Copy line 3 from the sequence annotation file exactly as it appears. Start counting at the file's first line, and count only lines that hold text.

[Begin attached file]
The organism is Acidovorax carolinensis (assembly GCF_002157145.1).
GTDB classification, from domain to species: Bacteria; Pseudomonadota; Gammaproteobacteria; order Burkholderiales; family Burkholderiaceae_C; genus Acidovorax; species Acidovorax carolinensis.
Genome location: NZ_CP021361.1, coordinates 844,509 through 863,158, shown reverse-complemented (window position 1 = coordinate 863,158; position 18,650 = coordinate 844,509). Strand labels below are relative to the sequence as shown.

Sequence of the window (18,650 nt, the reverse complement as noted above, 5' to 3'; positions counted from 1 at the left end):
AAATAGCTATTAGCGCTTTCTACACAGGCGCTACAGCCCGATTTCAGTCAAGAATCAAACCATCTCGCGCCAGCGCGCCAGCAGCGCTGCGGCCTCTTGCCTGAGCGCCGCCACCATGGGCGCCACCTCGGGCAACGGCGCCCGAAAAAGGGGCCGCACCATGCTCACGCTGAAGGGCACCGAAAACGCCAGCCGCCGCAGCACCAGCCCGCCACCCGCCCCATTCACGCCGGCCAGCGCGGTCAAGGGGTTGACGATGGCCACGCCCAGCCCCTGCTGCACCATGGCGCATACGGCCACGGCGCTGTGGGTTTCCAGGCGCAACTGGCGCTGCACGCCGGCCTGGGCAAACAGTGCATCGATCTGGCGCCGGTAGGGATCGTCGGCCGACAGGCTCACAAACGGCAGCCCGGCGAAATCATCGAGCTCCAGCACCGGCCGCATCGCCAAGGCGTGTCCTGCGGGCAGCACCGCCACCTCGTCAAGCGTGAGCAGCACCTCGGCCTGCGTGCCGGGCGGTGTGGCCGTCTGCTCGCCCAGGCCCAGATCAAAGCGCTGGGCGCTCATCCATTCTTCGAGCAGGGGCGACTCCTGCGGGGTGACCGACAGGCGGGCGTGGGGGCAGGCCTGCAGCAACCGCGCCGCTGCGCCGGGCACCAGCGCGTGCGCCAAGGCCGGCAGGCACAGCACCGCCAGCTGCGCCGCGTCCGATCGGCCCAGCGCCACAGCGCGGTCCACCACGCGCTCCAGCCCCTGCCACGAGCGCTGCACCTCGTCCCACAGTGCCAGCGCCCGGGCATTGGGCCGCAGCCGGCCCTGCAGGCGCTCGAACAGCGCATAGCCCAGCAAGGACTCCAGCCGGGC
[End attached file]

Genome location: NZ_CP021361.1, coordinates 844,509 through 863,158, shown reverse-complemented (window position 1 = coordinate 863,158; position 18,650 = coordinate 844,509). Strand labels below are relative to the sequence as shown.